Luxury hotels and price elasticity

Prior to the collapse of financial markets worldwide, some analysts were speculating that the custom for luxury hotels may be impervious to price hikes owing, in part, to the wealth of its clients. Articles headlined "Are luxury hotels recession proof?" were circulating with the suggestion that "luxury hotel guests indicate a willingness to accept larger rate hikes compared to a year earlier (2007 vs 2006)" and that "wealthy individuals to whom price is less of a factor in selecting a hotel".

But as most luxury purveyors of lodging are finding, unfortunately, that premise had much validity as predictions of $200 oil by an ostensible oracle. Unfortunately, the rich, it appears, are just as prone to cut backs and demand better pricing. Around the world, luxury hotels have been battered by the economic
recession demonstrating that high hotels have a price elasticity that
is no different to any other commodity subject to the vicissitudes of
discretionary income.

Yet as USA Today reports, the NBTA expects hotel prices to increase from 1% to 4% nationally while American Express forecasts U.S. hotel rates to decline between -2% to +5.5% as compared to this year's rates.  The New York Times also reported earlier this month that the "Four Seasons hotels in New York, Miami and Scottsdale have been offering a third night free while for Christmas, the Boca Raton Resort & Club in Florida has a family holiday package that offers two connecting rooms for the price of one (starting at $249 a night)".

The aftermath of what appears to be an unprecedented economic downturn could still follow historical patterns for and, as was the case in 2003, only a sustained business cycle recovery will spur a price uptick for hotels, luxury and otherwise.

Published by

Vijay Dandapani

Co-founder and president of a New York based hotel company for 24 years. Grew the firm to five hotels in Manhattan and also developed a greenfield project at MacArthur airport, New York. Speaker at numerous prestigious forums including Economy Hotels World Asia, Lodging Conference, NYU, Columbia University Real Estate Roundtable, Baruch College's Zicklin School and ALIS. President and ceo of New York City Hotel Association since January 2017.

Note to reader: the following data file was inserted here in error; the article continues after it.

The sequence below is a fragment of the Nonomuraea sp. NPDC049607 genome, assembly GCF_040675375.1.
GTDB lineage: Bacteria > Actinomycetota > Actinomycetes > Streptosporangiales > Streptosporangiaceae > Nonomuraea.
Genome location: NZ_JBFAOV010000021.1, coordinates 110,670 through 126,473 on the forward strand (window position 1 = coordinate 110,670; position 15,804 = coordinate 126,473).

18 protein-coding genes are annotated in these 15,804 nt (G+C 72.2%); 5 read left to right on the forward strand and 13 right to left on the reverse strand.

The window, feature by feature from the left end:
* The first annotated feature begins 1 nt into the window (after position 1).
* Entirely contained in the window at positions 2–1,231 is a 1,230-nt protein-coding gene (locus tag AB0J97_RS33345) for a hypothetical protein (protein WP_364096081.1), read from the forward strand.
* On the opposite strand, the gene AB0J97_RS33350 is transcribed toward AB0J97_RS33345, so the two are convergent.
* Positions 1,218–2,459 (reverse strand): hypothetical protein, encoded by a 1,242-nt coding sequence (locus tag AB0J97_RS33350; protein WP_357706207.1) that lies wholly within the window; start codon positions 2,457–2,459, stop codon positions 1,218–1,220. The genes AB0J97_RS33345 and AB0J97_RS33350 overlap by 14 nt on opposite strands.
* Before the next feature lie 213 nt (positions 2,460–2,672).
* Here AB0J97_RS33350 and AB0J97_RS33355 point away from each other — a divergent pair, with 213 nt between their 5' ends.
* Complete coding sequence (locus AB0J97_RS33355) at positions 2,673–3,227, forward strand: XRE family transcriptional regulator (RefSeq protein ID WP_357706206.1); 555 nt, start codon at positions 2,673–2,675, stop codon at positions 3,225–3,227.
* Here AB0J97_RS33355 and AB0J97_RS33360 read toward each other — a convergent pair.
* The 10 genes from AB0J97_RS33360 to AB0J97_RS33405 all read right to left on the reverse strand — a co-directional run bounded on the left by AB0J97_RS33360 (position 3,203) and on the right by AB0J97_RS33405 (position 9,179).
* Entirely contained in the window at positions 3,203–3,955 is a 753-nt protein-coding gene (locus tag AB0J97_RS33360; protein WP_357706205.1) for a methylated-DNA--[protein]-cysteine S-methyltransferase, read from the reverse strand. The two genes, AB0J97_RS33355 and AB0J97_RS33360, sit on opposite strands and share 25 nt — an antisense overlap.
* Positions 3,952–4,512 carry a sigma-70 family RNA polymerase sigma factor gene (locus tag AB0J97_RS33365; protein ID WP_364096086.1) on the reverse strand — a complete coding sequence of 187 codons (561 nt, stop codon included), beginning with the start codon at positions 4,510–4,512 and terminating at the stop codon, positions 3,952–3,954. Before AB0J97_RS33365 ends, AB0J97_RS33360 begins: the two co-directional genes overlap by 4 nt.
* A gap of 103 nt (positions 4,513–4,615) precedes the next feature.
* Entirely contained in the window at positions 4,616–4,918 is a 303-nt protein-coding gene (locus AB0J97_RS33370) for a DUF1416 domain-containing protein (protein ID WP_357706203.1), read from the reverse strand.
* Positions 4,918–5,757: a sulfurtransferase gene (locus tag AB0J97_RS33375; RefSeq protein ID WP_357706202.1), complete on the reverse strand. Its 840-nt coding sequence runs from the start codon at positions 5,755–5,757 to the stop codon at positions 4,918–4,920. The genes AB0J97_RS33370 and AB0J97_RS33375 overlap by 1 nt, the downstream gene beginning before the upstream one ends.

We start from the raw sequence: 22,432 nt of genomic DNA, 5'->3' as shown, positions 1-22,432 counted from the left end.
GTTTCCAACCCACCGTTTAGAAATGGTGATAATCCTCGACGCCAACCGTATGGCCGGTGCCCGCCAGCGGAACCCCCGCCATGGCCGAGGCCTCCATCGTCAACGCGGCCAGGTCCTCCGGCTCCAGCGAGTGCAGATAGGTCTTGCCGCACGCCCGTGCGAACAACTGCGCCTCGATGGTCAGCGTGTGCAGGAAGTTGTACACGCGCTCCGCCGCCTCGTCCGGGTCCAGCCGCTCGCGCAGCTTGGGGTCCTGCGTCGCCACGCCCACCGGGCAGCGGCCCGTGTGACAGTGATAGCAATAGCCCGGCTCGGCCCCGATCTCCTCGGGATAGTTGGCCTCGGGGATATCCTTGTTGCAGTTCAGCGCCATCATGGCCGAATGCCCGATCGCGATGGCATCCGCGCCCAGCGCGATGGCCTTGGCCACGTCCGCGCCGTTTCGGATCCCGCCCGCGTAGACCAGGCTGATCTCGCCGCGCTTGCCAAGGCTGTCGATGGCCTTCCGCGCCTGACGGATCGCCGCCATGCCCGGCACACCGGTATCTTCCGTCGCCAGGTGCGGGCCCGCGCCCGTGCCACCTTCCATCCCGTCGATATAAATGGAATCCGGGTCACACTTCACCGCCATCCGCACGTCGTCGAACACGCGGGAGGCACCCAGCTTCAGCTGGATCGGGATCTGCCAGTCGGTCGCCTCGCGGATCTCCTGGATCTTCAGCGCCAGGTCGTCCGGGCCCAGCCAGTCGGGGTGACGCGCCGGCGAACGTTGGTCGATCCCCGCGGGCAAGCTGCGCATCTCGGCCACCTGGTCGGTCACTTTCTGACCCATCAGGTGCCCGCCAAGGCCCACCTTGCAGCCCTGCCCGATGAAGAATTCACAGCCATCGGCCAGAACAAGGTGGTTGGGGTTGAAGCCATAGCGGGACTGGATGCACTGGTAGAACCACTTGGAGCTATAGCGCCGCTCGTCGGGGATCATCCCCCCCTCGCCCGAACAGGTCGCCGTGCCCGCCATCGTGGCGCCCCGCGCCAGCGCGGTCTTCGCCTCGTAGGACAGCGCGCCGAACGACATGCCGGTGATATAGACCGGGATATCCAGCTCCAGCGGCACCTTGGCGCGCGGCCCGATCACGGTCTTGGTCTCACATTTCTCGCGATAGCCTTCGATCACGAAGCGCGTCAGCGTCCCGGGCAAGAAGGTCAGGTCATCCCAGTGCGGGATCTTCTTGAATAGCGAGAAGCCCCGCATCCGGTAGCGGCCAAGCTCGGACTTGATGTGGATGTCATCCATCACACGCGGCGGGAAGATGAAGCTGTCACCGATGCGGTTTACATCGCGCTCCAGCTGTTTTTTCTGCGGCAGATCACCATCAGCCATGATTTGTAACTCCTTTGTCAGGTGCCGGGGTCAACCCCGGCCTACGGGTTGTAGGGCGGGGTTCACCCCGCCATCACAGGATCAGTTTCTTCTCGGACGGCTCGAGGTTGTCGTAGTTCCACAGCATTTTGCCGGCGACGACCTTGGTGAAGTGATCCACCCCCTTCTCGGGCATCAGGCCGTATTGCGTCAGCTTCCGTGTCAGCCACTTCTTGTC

One thought on “Luxury hotels and price elasticity”

  1. I read both of these articles earlier in the week and completely agree with the summation. The interesting thing is that many luxury hotels have been doing this for years, but they have not been actively promoting these types of offers, even though they exist. This is mostly due to the reputation control that luxury hotels must maintain a high price to keep their clientele feeling that they are in an exclusive environment.
    Savvy travelers and internet users, however, have definitely taken full advantage of the ability to seek out and find deals. Now these same hotels are very actively promoting the offers and deals once they noticed their average daily price tank in the past few months.
    My site, Perfect Escapes, has been publishing a weekly newsletter called the Perfect 10, which is 10 luxury hotel offers that we have found or negotiated.
    If you haven’t ever visited us, you should take a look and see. We currently have over 200 deals on the site, which includes 2,500 4- and 5-star hotels in more than 100+ countries.
    Have a happy holiday and I look forward to reading more from you in the future.

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